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X-linked ichthyosis in Adult
See also in: External and Internal Eye
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X-linked ichthyosis in Adult

See also in: External and Internal Eye
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Contributors: Nkem Ugonabo MD, PhD, Susan Burgin MD, Craig N. Burkhart MD, Dean Morrell MD
Other Resources UpToDate PubMed

Synopsis

X-linked ichthyosis is an X-linked recessive disorder of abnormal cornification caused by a deficiency of steroid sulfatase, an enzyme that is needed for normal desquamation of the stratum corneum. It is classically characterized by dirty-appearing scale on the sides of the neck ("dirty neck") and the periumbilical area. The remainder of the trunk and extremities are also involved, with classic sparing of the face, palms, and soles, as well as the popliteal and antecubital fossae.

This condition is exclusively seen in males, appears before 3 months of age, and persists for life. During the first few weeks of life there is desquamation of large, loosely adherent, translucent scales followed by the development of tightly adherent, dark brown scales. The disease phenotype ranges from absent to marked and diffuse scaling. It is worse in low-humidity climates.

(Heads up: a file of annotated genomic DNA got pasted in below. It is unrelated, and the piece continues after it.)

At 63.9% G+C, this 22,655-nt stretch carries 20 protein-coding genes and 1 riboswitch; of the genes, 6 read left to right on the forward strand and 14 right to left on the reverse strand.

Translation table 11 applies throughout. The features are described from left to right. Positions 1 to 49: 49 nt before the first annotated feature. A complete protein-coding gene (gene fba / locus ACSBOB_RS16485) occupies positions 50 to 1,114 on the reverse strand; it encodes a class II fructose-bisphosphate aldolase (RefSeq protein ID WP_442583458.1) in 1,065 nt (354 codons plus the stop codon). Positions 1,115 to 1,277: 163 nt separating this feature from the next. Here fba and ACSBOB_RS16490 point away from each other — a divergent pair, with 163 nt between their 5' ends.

The disease may be diagnosed prenatally due to a low estriol on a maternal triple screen and confirmed by fluorescence in situ hybridization (FISH). Women with affected fetuses may experience lack of spontaneous labor and prolonged labor, possibly requiring cesarean delivery or vacuum-assisted delivery due to a lack of steroid sulfatase in the placenta, leading to decreased levels of estrogen and insufficient dilation of the cervix.

For more information, see OMIM.

Codes

ICD10CM:
Q80.1 – X-linked ichthyosis

SNOMEDCT:
72523005 – X-linked ichthyosis with steryl-sulfatase deficiency

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Last Reviewed: 09/13/2019
Last Updated: 09/13/2019
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X-linked ichthyosis in Adult
See also in: External and Internal Eye
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X-linked ichthyosis : Bilateral, Brown color, Corneal focal white infiltrate, Corneal opacities, Dry skin, Ichthyotic scaly plaque, Widespread
Clinical image of X-linked ichthyosis
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